Both ideas before Tacoma voters for raising the city minimum wage from the state’s $9.47 an hour to $12 or $15 are tough sells in Billy B’s Pub & Grub, a $3-a-beer tavern on a stretch of South 56th Street pocked with empty shopfronts.
The day and night shift bartenders, both of whom make above $15 an hour including tips, worry forcing their base wages up will threaten the stability of this vibrant taproom in a hardscrabble side of town.
The cook, who would receive a raise at two of his three jobs, including this one, says small businesses ought not be forced to pay every employee that highly.
Customers on a recent afternoon said they come for cheap drinks and the camaraderie of a local crowd that runs the gamut from truck drivers to college professors. Eliminate one aspect and the other could scatter, they feared.
The bar owner, Dave Peluso, brought in his accountant to go over the hard numbers with the city’s sample ballot opened before him on a bar table.
His establishment, which employs six, sometimes seven, would be forced to abide by either wage hike if it passes Tuesday, same as a large corporation. The $15 an hour minimum-wage proposal would affect businesses with more than $300,000 in annual revenues.
Billy B’s gross revenues come in modestly over that amount. Peluso asked to keep the exact figure out of the newspaper. The accountant, Margaret Clarkson, 81, said that for a tavern, that threshold amount could equate to $50,000 net, under tight management.
The $12 an hour minimum, if passed, would affect all businesses. For Peluso, who is 59, it would add about $25,000 a year to his costs. He grimaced and clutched his glasses while he explained his dilemma.
“I am not against people making a livable wage. I am not against that,” he said. “... I grew up around here. I see how people struggle.”
He added that success for either minimum-wage proposal could push him toward selling his bar sooner than he had planned. The lower would allow him to keep afloat a few months while he gauged its effects, he said.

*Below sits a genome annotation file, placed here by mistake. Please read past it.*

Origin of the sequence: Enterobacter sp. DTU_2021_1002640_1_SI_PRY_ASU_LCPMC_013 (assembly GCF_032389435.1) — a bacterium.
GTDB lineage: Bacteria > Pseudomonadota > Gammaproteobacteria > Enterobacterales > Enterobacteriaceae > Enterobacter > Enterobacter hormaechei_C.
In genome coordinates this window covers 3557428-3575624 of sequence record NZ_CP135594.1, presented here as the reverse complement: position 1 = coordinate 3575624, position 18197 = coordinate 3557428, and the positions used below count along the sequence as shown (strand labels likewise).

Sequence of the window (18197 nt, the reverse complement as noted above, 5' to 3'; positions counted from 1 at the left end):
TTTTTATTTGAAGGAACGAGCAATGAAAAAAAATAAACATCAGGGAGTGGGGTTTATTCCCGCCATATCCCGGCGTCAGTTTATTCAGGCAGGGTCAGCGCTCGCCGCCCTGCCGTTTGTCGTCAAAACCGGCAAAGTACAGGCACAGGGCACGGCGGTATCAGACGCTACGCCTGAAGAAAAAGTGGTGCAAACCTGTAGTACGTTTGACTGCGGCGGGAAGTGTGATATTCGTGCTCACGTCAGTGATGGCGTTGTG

“I can’t vote for 15,” he said. “I may vote for 12, to be honest with you, if it’s done right. It’s still a lot, a lot of money.”
Ideally for his business, Peluso said, wage thresholds would take into account employees’ reported tips, as is done in most other states. But Washington’s one-size-fits-all minimum wage and the proposals to boost it for Tacoma put Billy B’s in a narrow place.
In Seattle and elsewhere, some restaurants have eliminated tipping and raised menu prices to give staff higher hourly pay. This would not seem an easy adjustment for a scrappy neighborhood cash-on-the-counter bar. Here, a sign advertises $1 Jell-O shots and customers express sensitivity to even incremental price shifts.
“We went up 50 cents and heard a lot of” complaints, said Hannah Tillman, 31, a night-shift bartender at Billy B’s. She is a New York state native — where tipped employees get a lower minimum wage — and has worked at Billy B’s for two and a half years. Even on a slow night, her tips come in at roughly double her hourly pay, she reported.
She is disinclined to support the ballot measures, even though she would profit.
“I could understand it if our cooks would get paid that much, but I really shouldn’t,” Tillman said.
Billy B’s, with a comfortable capacity of perhaps three dozen people, stands as a neighborhood outpost now in a stretch of town where such things can be rare finds.
“When you look at Tacoma, you got to look at the big picture,” Peluso said. “There’s a lot of people that live on the south side of 38th Street.”